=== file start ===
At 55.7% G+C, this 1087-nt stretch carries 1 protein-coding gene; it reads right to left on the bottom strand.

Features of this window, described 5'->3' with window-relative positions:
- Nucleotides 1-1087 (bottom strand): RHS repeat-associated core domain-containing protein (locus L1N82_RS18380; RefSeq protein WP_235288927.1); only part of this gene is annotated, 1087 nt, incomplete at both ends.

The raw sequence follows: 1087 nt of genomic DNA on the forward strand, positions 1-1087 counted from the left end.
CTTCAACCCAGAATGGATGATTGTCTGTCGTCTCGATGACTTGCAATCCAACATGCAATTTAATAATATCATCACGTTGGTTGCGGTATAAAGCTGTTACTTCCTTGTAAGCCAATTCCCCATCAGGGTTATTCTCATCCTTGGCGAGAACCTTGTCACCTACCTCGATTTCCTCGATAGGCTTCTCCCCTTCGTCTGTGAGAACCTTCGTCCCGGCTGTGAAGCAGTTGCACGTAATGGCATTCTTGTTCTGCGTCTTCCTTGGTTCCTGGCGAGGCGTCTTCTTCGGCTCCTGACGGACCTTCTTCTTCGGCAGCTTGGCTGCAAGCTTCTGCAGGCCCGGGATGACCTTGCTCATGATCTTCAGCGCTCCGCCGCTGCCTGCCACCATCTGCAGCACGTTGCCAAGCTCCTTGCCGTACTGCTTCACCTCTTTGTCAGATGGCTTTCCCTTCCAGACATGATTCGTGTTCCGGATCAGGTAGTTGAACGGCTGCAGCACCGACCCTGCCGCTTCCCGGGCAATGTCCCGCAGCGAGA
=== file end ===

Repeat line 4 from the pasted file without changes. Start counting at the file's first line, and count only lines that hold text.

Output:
The raw sequence follows: 1087 nt of genomic DNA on the forward strand, positions 1-1087 counted from the left end.